A delicious, fatty soup made from a lot of vegetables and chicken meat. It’s also usually served with sour cream and after you try it once, you won’t eat your chicken soup otherwise!

9. Jumari cu ceapa – Greaves with Onions

Aurora Odobesti
Aurora Odobesti

These are obtained from frying bits of bacon and they are as delicious as they are unhealthy. However, if you don’t overdo it and serve them warn with salt and large chunks of onion, you will surely love them. They make the traditional Tuica go down easier, too!

10. Cozonac

Diva in Bucatarie
Diva in Bucatarie

A sort of sweetb read filled with a sweet walnut paste, poppy seeds paste or Turkish delight, this dessert is usually cooked during the holidays. Now you can find it in every store here in Romania, but if you want to experience the real taste of the Cozonac, you have to try the homemade version!

11. Iahnie cu ciolan – Beans with Hocks

Gustos Bun
Gustos Bun

You can’t go wrong when you combine beans with a large chunk of a smoked pork hock or any other type of smoked meat. Usually eaten during the winter, together with pickles, it’s a culinary delight. Trust me!

12. Mucenici – Sweet Dough Rolls

Dulceata de trandafiri
Dulceata de trandafiri

These sweet dough rolls are eaten once a year, on the 9th of March. There are actually two types of Mucenici in Romania and they are completely different one from another.

We’re talking about the Moldavian version here, which are large, 8-shaped pieces of delicious sweet dough, baked in the oven and served with a topping of honey and walnut paste. (And just to cover them all, the other version of mucenici is served in a huge bowl of syrup with vanilla and lemon flavor, while the mucenici are way smaller and are basically 8-shaped pasta).

13. Salata boeuf – Beef salad

This is a really funny traditional Romanian food: despite the French name and the “beef” in its title, it’s actually inspired by a Russian salad and is usually made with chicken meat (even though the beef version still exists). Add pickles, peas and mayonnaise and you will get the delicious salata boeuf.

14. Drob

Eu Bucatar
Eu Bucatar

Usually prepared for Easter, the Drob is normally prepared from lamb organs but many prefer the chicken liver version, myself included.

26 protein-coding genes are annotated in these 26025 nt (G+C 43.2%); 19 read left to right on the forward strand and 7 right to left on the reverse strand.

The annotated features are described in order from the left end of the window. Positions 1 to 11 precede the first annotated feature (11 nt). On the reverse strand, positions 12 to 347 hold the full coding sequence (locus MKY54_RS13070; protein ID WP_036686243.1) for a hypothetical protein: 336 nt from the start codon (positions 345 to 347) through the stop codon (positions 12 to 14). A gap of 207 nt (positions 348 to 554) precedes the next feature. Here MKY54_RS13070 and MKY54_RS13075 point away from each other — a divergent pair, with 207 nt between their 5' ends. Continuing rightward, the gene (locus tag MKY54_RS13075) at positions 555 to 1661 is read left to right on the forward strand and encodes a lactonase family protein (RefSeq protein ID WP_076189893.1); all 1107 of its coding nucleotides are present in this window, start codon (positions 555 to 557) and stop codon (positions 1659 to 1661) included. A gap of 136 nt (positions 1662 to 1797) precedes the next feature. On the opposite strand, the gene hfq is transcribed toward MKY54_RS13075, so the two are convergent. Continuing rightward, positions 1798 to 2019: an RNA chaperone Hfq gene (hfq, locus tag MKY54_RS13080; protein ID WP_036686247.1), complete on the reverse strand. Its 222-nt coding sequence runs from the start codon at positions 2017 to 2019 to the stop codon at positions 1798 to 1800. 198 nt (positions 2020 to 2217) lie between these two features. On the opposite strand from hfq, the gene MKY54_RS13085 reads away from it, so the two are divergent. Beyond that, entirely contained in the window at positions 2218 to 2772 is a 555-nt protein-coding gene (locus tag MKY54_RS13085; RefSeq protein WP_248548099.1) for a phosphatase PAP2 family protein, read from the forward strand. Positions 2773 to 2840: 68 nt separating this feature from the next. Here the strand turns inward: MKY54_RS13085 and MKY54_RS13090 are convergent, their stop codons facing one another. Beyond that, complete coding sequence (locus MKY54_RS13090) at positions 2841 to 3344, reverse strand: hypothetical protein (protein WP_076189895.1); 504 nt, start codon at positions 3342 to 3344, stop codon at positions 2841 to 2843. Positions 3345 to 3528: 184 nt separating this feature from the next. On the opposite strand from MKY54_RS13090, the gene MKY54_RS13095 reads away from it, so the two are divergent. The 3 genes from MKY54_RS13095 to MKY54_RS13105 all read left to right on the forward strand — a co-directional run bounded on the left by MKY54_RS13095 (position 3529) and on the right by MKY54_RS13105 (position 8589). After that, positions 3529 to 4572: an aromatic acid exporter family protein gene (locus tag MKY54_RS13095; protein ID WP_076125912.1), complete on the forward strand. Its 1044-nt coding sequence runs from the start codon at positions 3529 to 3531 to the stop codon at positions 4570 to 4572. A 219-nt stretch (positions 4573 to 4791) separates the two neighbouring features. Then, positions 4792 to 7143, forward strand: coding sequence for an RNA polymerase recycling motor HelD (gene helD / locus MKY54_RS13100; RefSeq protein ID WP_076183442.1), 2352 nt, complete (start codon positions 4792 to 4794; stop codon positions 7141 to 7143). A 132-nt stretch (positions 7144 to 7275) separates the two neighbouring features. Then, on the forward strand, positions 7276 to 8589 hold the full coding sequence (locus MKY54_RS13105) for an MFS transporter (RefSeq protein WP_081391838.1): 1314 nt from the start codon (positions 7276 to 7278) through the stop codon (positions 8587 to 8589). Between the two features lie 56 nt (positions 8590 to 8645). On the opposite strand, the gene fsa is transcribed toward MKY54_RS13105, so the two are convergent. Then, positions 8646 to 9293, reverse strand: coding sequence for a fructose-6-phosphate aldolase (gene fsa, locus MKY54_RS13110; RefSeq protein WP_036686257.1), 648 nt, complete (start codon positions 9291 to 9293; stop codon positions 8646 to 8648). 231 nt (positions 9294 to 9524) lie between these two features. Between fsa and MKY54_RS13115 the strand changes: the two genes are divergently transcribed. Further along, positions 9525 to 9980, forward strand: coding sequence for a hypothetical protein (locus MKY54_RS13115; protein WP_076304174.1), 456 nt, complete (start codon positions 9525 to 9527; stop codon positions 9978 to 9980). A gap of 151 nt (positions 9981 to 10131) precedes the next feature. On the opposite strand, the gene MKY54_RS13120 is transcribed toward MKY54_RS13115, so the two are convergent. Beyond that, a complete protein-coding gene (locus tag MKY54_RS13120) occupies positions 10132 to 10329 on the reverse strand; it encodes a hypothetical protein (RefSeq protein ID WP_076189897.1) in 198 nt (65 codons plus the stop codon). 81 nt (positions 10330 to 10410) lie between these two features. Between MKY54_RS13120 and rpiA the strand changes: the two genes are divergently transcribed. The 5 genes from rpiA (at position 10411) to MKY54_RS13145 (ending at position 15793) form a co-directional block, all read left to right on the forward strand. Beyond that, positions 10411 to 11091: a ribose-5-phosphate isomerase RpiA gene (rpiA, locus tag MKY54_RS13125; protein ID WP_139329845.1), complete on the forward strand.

You mix the meat with dill and spices, you place boiled eggs in the middle and you serve it cold. You can check out the first drob that we’ve made, plus a few other traditional Easter dishes here.

15. Coliva

Mamma Mia
Mamma Mia

Although this sweet was originally nothing but a sweet made from boiled grain seeds with sugar and walnuts, it is now traditionally served to honor the dead or after funerals. Some people still prepare them during the holidays and they are absolutely delicious!

16. Zacusca – Vegetable Paste


A delightfully tasty paste that I am a huge fan of, the Zacusca is made mostly of eggplants, but there are other varieties, with peppers, onions and even green tomatoes.

The ingredients are baked and boiled for hour, then canned and eaten when they’re cold. It doesn’t look like much, but it is delicious.

17. Slaninuta afumata cu boia – Smoked Bacon with paprika

slaninuta cu boia

Usually made of fat coming from the pig’s liver and smoked at home, this bacon is served with paprika and red onions with salt. Add some homemade bread to the mix and a traditional red wine made in Romania – or even our Tuica and you are all set!

18. Parjoale Moldovenesti – Meatballs from Moldavia

A special type of meatballs, these are made of minced pork meat mixed with dry bread crumbs, garlic and spices, then deep fried in sunflower oil. Unlike regular meatballs, they are larger and flatter.

19. Carnati de Plescoi – Plescoi sausages


A delicious type of sausage made from mutton spiced with chili peppers and garlic, the Plescoi sausages are first dried then smoked and finally served baked with mustard and white bread.

20. Placinta cu branza dulce si stafide – Fried dough with sweet cheese & raisins